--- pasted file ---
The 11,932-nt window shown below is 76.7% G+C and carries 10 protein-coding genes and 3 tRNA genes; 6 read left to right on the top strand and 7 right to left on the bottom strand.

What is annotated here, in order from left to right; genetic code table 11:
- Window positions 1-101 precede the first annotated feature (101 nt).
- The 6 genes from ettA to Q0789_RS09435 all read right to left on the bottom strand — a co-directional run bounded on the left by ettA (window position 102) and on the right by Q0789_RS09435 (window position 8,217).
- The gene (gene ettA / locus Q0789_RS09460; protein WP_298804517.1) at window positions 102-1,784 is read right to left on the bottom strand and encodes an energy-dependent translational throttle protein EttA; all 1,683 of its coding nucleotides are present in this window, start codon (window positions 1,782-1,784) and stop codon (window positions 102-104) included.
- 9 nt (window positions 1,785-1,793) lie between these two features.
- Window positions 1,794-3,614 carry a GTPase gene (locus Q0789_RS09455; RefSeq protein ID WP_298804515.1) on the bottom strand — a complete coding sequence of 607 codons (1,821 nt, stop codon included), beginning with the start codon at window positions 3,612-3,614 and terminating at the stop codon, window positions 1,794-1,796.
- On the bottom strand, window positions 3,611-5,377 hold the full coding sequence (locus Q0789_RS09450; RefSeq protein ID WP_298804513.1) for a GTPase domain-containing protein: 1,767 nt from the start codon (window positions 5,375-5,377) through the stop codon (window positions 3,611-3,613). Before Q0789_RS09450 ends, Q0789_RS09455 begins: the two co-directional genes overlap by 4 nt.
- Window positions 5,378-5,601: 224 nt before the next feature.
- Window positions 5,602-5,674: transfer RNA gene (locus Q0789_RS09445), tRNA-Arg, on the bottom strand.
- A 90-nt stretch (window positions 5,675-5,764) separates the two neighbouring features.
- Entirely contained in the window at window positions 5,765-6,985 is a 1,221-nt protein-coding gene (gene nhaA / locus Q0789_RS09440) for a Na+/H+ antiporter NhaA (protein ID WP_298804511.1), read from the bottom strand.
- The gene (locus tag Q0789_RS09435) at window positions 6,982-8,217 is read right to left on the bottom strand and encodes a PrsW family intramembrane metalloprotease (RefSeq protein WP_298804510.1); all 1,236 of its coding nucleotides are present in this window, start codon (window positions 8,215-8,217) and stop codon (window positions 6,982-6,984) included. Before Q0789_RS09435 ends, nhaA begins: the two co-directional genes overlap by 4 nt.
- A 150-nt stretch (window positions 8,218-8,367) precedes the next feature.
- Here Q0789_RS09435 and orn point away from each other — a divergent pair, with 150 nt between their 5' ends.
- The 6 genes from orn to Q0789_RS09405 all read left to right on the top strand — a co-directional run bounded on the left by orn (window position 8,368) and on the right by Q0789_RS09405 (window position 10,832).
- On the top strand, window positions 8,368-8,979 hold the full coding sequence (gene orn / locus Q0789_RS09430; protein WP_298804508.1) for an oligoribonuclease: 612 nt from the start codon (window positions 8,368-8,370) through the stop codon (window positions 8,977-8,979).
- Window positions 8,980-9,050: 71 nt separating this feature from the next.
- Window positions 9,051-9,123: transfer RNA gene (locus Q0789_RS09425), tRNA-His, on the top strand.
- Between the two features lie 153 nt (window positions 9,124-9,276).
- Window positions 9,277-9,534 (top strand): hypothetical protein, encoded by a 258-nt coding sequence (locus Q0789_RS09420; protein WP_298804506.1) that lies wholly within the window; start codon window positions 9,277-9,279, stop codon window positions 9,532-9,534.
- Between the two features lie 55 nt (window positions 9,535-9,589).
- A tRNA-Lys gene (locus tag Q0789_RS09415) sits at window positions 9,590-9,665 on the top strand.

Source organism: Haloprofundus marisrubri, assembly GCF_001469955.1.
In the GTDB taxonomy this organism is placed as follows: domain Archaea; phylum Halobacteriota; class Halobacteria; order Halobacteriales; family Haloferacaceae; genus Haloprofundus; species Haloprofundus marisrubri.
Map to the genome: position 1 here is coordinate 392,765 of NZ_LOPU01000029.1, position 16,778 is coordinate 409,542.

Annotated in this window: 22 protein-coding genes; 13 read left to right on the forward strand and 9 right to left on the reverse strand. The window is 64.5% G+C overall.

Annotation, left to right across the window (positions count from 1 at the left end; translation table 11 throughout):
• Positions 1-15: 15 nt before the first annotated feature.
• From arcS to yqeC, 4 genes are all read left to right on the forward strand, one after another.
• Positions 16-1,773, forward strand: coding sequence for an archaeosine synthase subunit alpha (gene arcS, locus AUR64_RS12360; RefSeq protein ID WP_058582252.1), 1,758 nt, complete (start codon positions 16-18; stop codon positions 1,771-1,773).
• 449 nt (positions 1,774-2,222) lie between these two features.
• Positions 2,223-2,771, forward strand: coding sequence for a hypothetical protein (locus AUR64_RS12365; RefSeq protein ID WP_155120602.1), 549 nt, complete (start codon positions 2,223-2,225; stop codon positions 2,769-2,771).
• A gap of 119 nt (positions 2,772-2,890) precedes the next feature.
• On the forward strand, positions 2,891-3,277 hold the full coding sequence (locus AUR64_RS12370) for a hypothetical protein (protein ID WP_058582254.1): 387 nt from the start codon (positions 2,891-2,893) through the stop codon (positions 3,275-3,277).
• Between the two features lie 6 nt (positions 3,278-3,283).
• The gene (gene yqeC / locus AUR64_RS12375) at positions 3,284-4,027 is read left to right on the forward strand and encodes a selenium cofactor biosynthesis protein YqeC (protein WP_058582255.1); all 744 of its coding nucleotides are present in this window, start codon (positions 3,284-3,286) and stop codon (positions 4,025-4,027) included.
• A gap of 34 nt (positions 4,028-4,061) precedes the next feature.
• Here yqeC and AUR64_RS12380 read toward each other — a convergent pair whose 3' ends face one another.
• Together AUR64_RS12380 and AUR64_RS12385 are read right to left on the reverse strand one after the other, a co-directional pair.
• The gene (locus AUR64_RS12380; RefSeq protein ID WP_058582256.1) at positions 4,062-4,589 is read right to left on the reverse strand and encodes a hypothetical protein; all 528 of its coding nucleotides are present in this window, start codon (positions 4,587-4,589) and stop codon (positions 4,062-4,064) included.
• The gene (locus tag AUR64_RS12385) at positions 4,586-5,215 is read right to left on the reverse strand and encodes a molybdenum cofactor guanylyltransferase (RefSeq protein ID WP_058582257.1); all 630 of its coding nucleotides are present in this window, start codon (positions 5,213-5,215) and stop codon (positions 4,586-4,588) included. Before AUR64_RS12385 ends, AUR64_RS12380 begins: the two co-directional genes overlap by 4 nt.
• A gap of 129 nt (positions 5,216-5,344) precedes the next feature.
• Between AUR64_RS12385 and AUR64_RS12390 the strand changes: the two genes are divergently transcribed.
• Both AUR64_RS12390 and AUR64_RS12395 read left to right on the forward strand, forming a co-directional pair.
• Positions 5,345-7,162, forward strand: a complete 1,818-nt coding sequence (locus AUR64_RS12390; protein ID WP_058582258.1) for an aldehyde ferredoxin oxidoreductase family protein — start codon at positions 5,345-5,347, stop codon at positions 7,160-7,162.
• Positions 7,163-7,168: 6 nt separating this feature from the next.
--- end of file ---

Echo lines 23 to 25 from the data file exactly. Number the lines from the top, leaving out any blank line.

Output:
- A tRNA-Lys gene (locus tag Q0789_RS09415) sits at window positions 9,590-9,665 on the top strand.

Source organism: Haloprofundus marisrubri, assembly GCF_001469955.1.
In the GTDB taxonomy this organism is placed as follows: domain Archaea; phylum Halobacteriota; class Halobacteria; order Halobacteriales; family Haloferacaceae; genus Haloprofundus; species Haloprofundus marisrubri.